**Note: the release below is a special early release from the European Congress of Clinical Microbiology & Infectious Diseases (ECCMID 2022, Lisbon, 23-26 April). Please credit the conference if you use this story**
A new analysis of data on the ‘COVID-19 pill’ molnupiravir shows it appears to clear active SARS-CoV-2 virus equally well in immunocompromised patients and those who are immunocompetent. The analysis, which will be presented at this year’s European Congress of Clinical Microbiology & Infectious Diseases (ECCMID 2022, Lisbon, 23-26 April), was led by Dr Matthew Johnson,of the pharmaceutical company MSD, a trade name of Merck & Co., Inc, Kenilworth, NJ, USA, who manufacture molnupiravir (brand name Lagevrio)
Data on the efficacy of molnupiravir on cutting the risk of progression of COVID-19 in non-hospitalised, unvaccinated patients at the highest risk of poor outcomes (the MOVe-OUT study), was published in NEJM in December 2021*. All patients in the study were given the drug within 5 days of symptom onset. The drug has been granted an emergency use authorisation by the by the US Food and Drug Administration (FDA) and is also authorised for use in the UK, Australia, and Japan and 12 other jurisdictions.*
This new analysis of that study focuses on people categorised as immunosuppressed, meaning their immune systems do not function normally for a wide variety of reasons. Immunocompromised participants were identified based on prior/concomitant medication use and medical history, and included patients with active cancer (29), HIV (12), those using immunosuppressants (14), and transplant patients (5).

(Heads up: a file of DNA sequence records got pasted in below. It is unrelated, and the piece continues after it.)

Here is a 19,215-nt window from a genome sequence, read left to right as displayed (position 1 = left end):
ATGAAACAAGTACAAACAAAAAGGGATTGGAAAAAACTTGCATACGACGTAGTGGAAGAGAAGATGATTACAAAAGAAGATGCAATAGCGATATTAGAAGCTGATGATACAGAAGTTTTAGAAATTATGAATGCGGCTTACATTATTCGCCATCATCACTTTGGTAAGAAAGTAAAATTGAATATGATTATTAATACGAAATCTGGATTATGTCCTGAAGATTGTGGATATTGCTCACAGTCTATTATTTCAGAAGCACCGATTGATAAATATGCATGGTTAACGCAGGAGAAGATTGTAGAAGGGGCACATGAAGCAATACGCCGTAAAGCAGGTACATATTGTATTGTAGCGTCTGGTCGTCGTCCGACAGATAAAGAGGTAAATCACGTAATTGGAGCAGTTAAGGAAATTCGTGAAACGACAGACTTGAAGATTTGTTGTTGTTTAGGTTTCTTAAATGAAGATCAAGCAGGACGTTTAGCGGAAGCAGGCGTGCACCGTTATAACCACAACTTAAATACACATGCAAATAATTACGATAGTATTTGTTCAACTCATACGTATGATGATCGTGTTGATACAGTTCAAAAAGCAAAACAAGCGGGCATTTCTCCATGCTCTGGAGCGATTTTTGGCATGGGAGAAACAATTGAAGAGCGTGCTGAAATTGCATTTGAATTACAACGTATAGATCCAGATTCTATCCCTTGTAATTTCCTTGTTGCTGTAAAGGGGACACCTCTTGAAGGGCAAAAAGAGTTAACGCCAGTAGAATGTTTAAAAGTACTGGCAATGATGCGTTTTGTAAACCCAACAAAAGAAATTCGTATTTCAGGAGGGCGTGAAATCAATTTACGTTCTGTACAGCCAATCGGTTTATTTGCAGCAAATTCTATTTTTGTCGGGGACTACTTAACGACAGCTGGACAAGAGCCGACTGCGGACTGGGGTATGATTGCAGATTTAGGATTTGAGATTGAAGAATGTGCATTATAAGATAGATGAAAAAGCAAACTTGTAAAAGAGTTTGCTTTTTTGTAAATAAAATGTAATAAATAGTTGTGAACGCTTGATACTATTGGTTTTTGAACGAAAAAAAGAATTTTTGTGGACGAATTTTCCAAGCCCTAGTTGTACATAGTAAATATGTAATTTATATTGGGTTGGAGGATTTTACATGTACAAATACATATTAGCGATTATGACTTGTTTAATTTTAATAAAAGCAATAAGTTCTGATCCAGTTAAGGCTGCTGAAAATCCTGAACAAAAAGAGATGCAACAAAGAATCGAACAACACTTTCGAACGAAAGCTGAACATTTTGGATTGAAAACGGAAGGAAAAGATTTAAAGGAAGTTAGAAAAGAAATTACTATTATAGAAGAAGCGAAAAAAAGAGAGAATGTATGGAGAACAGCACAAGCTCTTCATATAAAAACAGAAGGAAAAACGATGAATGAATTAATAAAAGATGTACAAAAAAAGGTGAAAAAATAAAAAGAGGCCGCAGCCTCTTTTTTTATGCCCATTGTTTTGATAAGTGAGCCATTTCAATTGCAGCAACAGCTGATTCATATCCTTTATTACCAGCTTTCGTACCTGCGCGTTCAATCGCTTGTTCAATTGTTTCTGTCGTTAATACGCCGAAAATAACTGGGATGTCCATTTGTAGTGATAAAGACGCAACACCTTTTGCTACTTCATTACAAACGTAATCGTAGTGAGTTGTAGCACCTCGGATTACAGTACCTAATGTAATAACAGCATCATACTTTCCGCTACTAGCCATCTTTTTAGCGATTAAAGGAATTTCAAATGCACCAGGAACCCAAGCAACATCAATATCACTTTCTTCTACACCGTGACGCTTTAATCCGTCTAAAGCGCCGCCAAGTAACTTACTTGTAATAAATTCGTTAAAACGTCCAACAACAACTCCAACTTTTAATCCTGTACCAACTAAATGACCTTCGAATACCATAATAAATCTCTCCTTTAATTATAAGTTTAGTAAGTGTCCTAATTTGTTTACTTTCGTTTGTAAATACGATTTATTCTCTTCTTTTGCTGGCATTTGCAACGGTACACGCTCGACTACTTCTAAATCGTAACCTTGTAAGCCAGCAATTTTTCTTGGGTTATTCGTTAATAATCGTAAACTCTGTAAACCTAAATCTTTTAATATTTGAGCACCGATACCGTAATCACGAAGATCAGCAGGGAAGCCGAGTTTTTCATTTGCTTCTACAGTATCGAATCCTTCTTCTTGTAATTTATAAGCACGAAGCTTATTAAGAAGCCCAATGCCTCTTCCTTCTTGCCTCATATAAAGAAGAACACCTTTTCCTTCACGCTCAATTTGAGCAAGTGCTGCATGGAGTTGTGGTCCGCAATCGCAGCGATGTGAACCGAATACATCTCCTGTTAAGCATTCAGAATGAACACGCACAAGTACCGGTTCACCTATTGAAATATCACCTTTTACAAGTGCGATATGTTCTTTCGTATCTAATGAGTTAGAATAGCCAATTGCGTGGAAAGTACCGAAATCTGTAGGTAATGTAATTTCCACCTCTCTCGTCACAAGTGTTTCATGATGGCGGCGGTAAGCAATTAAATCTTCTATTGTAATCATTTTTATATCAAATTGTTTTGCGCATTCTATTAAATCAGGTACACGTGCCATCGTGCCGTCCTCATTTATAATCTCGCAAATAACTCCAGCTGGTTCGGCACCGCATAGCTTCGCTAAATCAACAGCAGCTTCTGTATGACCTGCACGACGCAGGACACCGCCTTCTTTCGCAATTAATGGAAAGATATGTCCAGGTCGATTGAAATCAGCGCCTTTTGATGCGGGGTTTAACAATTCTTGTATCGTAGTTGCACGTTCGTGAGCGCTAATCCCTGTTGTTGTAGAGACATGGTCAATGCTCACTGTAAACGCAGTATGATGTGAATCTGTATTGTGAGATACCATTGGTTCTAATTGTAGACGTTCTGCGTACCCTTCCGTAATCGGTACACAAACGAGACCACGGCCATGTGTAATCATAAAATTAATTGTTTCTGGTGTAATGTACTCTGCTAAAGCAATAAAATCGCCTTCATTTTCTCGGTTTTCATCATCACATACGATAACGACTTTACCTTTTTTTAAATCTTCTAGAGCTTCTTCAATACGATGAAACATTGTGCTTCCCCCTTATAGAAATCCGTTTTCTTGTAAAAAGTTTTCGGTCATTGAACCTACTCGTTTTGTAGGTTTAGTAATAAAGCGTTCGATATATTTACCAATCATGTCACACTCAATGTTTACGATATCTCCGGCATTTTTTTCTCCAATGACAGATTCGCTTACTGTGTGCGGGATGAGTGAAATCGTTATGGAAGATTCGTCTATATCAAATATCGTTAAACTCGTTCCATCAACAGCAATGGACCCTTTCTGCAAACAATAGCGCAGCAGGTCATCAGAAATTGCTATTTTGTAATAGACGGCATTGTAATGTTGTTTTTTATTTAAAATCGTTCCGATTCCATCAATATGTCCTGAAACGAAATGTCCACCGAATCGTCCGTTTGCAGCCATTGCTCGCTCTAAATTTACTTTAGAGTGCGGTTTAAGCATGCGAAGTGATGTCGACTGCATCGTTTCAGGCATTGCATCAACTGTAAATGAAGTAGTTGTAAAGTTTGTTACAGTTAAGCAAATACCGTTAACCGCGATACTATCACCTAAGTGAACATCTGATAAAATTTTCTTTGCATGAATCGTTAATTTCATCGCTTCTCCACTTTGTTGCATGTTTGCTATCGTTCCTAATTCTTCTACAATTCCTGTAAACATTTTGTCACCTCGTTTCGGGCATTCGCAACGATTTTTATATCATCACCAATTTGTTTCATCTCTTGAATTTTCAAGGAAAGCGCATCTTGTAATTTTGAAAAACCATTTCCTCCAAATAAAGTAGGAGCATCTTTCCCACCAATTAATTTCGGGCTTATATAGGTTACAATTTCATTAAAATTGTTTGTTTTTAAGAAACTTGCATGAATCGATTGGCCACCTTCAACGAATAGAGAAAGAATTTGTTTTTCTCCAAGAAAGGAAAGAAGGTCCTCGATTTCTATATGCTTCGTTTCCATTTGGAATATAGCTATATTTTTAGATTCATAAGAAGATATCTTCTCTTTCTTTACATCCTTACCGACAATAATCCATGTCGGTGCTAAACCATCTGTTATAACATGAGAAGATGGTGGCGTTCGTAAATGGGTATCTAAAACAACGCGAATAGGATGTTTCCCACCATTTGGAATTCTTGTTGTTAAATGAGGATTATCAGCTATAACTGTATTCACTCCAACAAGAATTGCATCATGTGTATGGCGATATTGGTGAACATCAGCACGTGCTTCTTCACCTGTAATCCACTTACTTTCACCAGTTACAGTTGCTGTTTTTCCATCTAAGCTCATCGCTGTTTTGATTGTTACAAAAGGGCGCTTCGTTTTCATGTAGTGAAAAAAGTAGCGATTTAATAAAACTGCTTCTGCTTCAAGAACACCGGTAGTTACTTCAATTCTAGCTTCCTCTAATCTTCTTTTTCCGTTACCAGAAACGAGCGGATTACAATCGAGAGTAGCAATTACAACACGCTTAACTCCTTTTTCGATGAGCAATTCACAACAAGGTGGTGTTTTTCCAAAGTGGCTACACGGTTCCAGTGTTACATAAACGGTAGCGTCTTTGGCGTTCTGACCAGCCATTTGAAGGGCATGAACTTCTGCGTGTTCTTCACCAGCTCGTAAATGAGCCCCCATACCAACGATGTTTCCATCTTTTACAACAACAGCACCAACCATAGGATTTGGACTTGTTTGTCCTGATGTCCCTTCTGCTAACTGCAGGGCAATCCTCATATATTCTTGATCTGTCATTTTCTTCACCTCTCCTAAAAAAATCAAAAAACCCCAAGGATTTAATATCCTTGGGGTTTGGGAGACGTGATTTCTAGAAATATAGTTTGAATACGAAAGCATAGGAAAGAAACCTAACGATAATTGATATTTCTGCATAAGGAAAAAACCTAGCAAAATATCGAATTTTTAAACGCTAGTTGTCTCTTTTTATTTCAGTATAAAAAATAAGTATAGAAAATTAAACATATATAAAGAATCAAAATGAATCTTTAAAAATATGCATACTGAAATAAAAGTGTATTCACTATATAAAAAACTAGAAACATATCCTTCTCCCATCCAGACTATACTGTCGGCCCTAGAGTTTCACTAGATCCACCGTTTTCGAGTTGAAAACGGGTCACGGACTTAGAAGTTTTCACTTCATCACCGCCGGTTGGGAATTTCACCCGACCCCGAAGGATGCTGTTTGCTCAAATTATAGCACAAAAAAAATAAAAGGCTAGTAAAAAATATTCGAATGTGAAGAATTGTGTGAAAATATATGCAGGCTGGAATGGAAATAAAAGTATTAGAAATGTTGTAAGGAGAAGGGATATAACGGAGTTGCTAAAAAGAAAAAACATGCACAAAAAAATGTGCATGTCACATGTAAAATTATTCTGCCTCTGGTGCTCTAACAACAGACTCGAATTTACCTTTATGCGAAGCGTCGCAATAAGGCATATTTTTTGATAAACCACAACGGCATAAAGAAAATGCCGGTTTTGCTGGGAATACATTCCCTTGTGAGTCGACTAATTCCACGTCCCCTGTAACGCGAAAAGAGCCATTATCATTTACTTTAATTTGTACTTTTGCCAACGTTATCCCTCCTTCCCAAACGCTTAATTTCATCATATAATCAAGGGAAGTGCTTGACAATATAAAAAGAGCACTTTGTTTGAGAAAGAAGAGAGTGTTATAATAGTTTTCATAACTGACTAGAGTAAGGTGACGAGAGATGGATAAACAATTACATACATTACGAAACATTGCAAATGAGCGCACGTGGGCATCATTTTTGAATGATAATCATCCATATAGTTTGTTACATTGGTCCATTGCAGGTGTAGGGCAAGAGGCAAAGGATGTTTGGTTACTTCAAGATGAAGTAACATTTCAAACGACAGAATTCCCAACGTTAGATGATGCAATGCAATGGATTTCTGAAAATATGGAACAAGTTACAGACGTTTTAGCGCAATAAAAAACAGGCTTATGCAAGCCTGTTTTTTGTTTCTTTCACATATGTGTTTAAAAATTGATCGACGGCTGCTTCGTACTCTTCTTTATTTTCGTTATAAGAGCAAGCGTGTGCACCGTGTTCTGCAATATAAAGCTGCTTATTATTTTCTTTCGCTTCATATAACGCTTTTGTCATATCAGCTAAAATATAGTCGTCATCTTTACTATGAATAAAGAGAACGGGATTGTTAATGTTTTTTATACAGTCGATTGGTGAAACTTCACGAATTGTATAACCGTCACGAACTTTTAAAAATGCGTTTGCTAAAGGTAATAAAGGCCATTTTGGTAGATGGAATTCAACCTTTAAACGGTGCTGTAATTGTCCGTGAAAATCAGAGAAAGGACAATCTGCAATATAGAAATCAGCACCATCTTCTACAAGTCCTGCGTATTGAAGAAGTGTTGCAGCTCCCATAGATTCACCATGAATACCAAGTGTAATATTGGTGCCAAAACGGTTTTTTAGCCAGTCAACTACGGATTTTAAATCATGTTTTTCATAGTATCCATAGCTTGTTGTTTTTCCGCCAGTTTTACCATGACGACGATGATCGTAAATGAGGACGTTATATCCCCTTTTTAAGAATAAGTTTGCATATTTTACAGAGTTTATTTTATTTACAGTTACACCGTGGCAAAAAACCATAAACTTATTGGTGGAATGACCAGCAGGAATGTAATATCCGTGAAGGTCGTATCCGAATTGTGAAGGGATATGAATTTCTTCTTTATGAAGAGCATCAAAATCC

Among 1433 participants randomised in MOVe-OUT, 57 (4%) were identified as immunocompromised (see table 1 – 25 in the molnupiravir group, 32 in the placebo group). In the molnupiravir group, fewer immunocompromised participants were hospitalised or died by day 29 (2/25 [8%]) compared with placebo (8/32 [25%]).
Mean change from baseline in SARS-CoV-2 RNA was greater in the molnupiravir group versus placebo at day 3 in both the immunocompromised and non-immunocompromised participants (Table 2). No infectious virus was recovered in any immunocompromised participants in the molnupiravir group at Day 3 or later, versus 14% (4/29) with infectious virus at Day 3 with placebo (note for 3 of the 32 patients in the placebo group, a day 3 sample was not available – hence 29 instead of 32 participants in placebo group included here). The safety profile was comparable in the molnupiravir and placebo groups, regardless of immunocompromised status.
The authors say: “Immunocompromised participants receiving molnupiravir in the MOVe-OUT trial demonstrated a lower incidence of hospitalisation or death by day 29 compared to those receiving placebo, and molnupiravir was generally well tolerated. Reductions in the amount of SARS-CoV-2 virus over time were similar in immunocompromised and non-immunocompromised participants, and no infectious virus was detected after baseline in the molnupiravir group, suggesting that molnupiravir stops viral replication equally well in both the immunocompromised and immunocompetent patients in our trial population.”
The authors acknowledge that immunocompromised participants (4%) represented only a small proportion of the participants in this study, which was a was an exploratory post hoc analysis of the original MOVe-OUT study. They say no additional clinical studies focused on immunocompromised patients are planned at this time. They also add that while this final phase 3 study of the MOVe-OUT/molnupiravir recruited only unvaccinated participants, they believe a range of medicines and vaccines will be needed to confront the COVID-19 pandemic.